New Guidelines for Reintegration of Children into Families

A coalition of leading aid and development agencies this week is rolling out first-of-their-kind “Guidelines on Children’s Reintegration.” These guidelines are designed to provide practitioners, governments, NGOs and other key actors in child welfare with both principles and practical guidance for effective reintegration of children separated from their families for a wide range of reasons, from civil war and natural disaster to poverty.

Screen Shot 2016-09-03 at 4.12.21 PMThe guidelines also call for increased attention to the issue of reintegration, arguing that:

  • Separated children are an increasingly urgent priority as all regions of the world grapple with unprecedented levels of conflict, disasters, mass migration, poverty and violence.
  • Reintegrating separated children back into their own families and communities is most often the best way to prevent and remedy the many challenges they face.
  • Reintegration is a sustained and complex process that must be handled carefully in order to be effective.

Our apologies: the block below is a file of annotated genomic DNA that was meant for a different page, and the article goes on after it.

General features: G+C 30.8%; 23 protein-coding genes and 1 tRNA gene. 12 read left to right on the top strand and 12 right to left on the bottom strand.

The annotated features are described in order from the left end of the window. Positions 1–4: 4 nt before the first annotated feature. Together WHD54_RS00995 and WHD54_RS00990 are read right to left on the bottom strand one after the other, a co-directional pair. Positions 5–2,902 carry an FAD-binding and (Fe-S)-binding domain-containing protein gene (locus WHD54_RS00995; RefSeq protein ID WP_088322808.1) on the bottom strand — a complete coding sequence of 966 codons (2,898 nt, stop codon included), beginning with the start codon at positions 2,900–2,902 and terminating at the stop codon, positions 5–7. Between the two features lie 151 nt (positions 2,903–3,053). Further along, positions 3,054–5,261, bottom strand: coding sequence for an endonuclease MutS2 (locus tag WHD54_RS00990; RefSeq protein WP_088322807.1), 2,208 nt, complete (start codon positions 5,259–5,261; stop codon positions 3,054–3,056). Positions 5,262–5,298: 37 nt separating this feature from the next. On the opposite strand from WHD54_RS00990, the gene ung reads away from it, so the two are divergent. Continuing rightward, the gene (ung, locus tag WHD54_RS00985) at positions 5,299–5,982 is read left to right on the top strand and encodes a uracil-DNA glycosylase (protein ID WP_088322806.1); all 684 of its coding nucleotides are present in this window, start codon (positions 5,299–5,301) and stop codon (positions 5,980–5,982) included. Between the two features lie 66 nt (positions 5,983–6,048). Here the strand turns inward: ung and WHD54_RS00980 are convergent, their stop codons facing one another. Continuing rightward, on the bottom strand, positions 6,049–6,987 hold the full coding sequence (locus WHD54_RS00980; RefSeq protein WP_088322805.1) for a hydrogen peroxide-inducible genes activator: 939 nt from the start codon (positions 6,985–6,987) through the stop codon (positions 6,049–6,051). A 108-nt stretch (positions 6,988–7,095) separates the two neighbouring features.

The CAFO “Core Principles” state,When families have been separated, reunification is of first priority whenever safely possible.”

Of course, this principle is often far easier to say than work out in a tangled world. It is simple and clear in the abstract, but often far more complex and murky as one struggles to bring broken families together.  Just as with other expressions of care for vulnerable children – from adoption to foster care to family preservation efforts – the idea of reintegration tends to get more complicated the deeper we get. Individuals involved with such efforts from Central America to Africa to Asia have shared with me heart-rending stories of the tragic consequences for children when they are returned to families unready or unwilling to receive them.

But, just as with other means of caring for children and families, the complexity and often-alloyed results of reintegration are no excuse to walk away. Rather, those who feel called to focus on reintegrating families must know they are engaging a work of utmost importance. It is the first and best way to care for any child that can be safely reunited with parents and relatives.

Given this importance, as well as its complexity, any who undertake the great calling of reintegration must do so with an eagerness to draw from the best available knowledge, studies and models. These new “Guidelines” should provide invaluable help in doing just that.